That man in the film who lost his wife was the most comforting part about the entire DVD for me because what he did was confirm that the worst CAN and DOES sometimes happen to Christians. Christ came into THIS world, not a fantasy world where everything works out all the time. Christ himself was persecuted, abandoned and betrayed by those he loved, felt abandoned by God, suffered, didn't want to take the suffering he had to endure... His human struggles mirror our own if we look closely enough. And though he intervened and healed so many others on earth, he didn't do a thing to change his own circumstances. Instead, "He entrusted himself to him who judges justly." (1Peter 2:23)
Why is this testimony of loss comforting? Many years ago, in my safe bubble of suburban bliss, that man's story of loss would have made me cringe and want to fast forward. I wouldn't have wanted to consider that something like that would even be allowed to happen, because if it could happen to him, something like that could eventually happen to me. My faith wasn't built for that. But now that it is happening-- now that I am facing loss, and persecution, and abandonment-- to know that Christ came and endured, and conquered these things-- that gives me hope. It's not a hope that my circumstances will change, but a hope that I can endure my circumstances whatever they are. This hope makes my faith more complete. I'm now not worried about avoiding tragedy or skirting the issues of suffering. Those things aren't lurking out there anymore, like monsters in the closet who could pounce at any moment. They are already upon me, and Christ is becoming my sufficiency through it. He is tough enough to take my tears and the punching of my little helpless fists into the air and my angry protests, and he can still be God and still love me through this.
I think what I'm seeing is the immensity of God and how I thought I was looking at him before, but what I was actually seeing was just the reflection of the corner of his sandal. My eyes are drawing up to see a bigger faith in a bigger God-- the same loving God that allowed his dear friend and cousin John the Baptist to be jailed and beheaded, but chose to raise Lazarus from the grave. My question to him continues to be-- which one am I? The John or the Lazarus? Will I see my miracle on this earth? Or will I have to wait for heaven?
How do I prepare my heart for the possibility of ultimate earthly loss while simultaneously continuing to believe with my whole heart for my miraculous earthly deliverance? It's sky-high hope with no safety net for the long possible fall.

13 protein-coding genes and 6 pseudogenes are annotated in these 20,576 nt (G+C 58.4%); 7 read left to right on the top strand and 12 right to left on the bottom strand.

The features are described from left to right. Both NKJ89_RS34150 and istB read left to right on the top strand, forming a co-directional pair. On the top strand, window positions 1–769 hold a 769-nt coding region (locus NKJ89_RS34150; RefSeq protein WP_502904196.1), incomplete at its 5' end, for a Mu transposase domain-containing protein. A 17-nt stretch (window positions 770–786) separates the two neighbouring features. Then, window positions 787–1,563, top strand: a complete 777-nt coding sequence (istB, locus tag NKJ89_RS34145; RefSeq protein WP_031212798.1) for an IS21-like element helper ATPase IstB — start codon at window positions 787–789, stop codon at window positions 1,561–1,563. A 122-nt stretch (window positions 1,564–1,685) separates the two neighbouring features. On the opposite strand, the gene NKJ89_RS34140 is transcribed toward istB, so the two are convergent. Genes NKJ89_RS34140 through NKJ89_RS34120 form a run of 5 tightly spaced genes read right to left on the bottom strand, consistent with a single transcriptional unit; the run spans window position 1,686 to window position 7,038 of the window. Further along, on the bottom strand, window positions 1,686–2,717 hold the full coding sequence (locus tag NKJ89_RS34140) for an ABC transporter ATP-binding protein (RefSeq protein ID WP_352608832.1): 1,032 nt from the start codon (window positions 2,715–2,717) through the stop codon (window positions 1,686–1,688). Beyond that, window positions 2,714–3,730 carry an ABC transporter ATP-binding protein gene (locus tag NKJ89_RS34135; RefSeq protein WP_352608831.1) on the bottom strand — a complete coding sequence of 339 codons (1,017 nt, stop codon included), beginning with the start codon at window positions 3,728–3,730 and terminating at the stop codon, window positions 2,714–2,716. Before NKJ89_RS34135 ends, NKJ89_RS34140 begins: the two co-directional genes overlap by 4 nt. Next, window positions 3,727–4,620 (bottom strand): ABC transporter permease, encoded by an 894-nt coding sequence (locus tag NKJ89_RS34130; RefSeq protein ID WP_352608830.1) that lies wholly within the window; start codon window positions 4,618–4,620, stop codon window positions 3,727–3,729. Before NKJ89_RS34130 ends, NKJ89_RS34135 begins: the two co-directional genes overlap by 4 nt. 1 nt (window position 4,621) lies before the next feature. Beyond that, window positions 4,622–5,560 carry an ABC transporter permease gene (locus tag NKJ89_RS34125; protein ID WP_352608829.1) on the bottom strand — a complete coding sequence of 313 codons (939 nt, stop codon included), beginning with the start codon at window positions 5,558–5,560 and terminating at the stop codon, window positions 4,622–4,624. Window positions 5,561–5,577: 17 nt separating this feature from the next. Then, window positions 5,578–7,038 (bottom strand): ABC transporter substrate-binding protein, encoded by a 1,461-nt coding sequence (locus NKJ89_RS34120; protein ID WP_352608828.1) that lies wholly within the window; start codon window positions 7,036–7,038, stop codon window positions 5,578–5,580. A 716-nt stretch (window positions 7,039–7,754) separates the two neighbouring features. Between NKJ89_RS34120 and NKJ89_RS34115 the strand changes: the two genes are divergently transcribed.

I strive for being honest here while still sharing the amazing hope of Christ that lives in me. To be any less would be a disservice to anyone reading. I don't have all the answers, and I don't always feel the "right" things. When I see feelings of doubt and uncertainty and normal human emotion in people, it makes it so much easier for me to relate and to appreciate someone's faith. It means they have wrestled with the inconsistencies and injustices of this earth, and, with their minds firmly aware of all the evil that is around us, can say confidently, "I choose Christ, and out of all this suffering on earth, I know he will make something better than I could have ever imagined."
Out of ashes, he can bring beauty. Out of my pain, God can bring his Son glory.
This is a small part of the song "Voice of Truth" by Casting Crowns, which God graciously reminded me of today-- echoing the message from the movie "Facing the Giants."
Oh, what I would do to have
the kind of strength it takes
To stand before a giant
with just a sling and a stone
Surrounded by the sound of a thousand warriors
shaking in their armor
Wishing they'd have had the strength to stand
But the giant's calling out my name and he laughs at me
Reminding me of all the times I've tried before and failed
The giant keeps on telling me time and time again
"Boy you'll never win,
you'll never win."
But the voice of truth tells me a different story
the voice of truth says "do not be afraid!"
and the voice of truth says "this is for my glory"
Out of all the voices calling out to me
I will choose to listen and believe the voice of truth